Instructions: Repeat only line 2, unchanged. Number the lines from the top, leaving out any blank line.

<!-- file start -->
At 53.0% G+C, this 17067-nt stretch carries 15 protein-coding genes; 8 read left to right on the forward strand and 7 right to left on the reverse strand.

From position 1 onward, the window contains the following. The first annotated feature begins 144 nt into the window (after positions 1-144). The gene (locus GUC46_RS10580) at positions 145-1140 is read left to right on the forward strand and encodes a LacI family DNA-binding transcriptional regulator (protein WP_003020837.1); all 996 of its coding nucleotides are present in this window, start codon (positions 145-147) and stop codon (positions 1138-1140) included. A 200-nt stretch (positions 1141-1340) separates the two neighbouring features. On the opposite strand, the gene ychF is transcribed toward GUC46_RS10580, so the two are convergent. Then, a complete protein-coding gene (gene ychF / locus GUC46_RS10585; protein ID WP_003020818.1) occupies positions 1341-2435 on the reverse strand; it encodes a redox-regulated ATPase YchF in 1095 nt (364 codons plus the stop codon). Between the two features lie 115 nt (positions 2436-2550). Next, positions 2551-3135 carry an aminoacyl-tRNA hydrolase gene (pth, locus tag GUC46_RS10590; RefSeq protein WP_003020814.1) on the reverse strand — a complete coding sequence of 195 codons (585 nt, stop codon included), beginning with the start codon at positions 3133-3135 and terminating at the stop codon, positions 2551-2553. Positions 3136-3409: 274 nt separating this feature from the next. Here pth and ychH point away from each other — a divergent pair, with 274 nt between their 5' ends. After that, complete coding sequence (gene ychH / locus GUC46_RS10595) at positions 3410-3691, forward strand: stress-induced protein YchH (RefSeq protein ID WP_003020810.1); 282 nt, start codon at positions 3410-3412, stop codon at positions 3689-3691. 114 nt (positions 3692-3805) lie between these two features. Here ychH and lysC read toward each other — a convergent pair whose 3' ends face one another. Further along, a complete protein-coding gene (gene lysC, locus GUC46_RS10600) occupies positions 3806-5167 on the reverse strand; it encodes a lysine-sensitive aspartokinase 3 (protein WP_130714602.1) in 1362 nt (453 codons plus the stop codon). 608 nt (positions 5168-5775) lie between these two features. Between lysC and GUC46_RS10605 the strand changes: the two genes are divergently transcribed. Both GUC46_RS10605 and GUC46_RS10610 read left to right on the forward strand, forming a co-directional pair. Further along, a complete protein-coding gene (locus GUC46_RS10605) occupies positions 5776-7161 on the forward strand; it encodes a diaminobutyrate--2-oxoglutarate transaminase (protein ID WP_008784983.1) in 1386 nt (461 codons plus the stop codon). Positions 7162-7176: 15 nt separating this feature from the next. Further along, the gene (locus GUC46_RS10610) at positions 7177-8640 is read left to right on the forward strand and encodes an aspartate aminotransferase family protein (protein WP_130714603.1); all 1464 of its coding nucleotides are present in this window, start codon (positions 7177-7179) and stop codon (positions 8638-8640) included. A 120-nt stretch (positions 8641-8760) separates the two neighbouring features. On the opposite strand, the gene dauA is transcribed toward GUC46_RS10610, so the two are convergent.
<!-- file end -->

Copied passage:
From position 1 onward, the window contains the following. The first annotated feature begins 144 nt into the window (after positions 1-144). The gene (locus GUC46_RS10580) at positions 145-1140 is read left to right on the forward strand and encodes a LacI family DNA-binding transcriptional regulator (protein WP_003020837.1); all 996 of its coding nucleotides are present in this window, start codon (positions 145-147) and stop codon (positions 1138-1140) included. A 200-nt stretch (positions 1141-1340) separates the two neighbouring features. On the opposite strand, the gene ychF is transcribed toward GUC46_RS10580, so the two are convergent. Then, a complete protein-coding gene (gene ychF / locus GUC46_RS10585; protein ID WP_003020818.1) occupies positions 1341-2435 on the reverse strand; it encodes a redox-regulated ATPase YchF in 1095 nt (364 codons plus the stop codon). Between the two features lie 115 nt (positions 2436-2550). Next, positions 2551-3135 carry an aminoacyl-tRNA hydrolase gene (pth, locus tag GUC46_RS10590; RefSeq protein WP_003020814.1) on the reverse strand — a complete coding sequence of 195 codons (585 nt, stop codon included), beginning with the start codon at positions 3133-3135 and terminating at the stop codon, positions 2551-2553. Positions 3136-3409: 274 nt separating this feature from the next. Here pth and ychH point away from each other — a divergent pair, with 274 nt between their 5' ends. After that, complete coding sequence (gene ychH / locus GUC46_RS10595) at positions 3410-3691, forward strand: stress-induced protein YchH (RefSeq protein ID WP_003020810.1); 282 nt, start codon at positions 3410-3412, stop codon at positions 3689-3691. 114 nt (positions 3692-3805) lie between these two features. Here ychH and lysC read toward each other — a convergent pair whose 3' ends face one another. Further along, a complete protein-coding gene (gene lysC, locus GUC46_RS10600) occupies positions 3806-5167 on the reverse strand; it encodes a lysine-sensitive aspartokinase 3 (protein WP_130714602.1) in 1362 nt (453 codons plus the stop codon). 608 nt (positions 5168-5775) lie between these two features. Between lysC and GUC46_RS10605 the strand changes: the two genes are divergently transcribed. Both GUC46_RS10605 and GUC46_RS10610 read left to right on the forward strand, forming a co-directional pair. Further along, a complete protein-coding gene (locus GUC46_RS10605) occupies positions 5776-7161 on the forward strand; it encodes a diaminobutyrate--2-oxoglutarate transaminase (protein ID WP_008784983.1) in 1386 nt (461 codons plus the stop codon). Positions 7162-7176: 15 nt separating this feature from the next. Further along, the gene (locus GUC46_RS10610) at positions 7177-8640 is read left to right on the forward strand and encodes an aspartate aminotransferase family protein (protein WP_130714603.1); all 1464 of its coding nucleotides are present in this window, start codon (positions 7177-7179) and stop codon (positions 8638-8640) included. A 120-nt stretch (positions 8641-8760) separates the two neighbouring features. On the opposite strand, the gene dauA is transcribed toward GUC46_RS10610, so the two are convergent.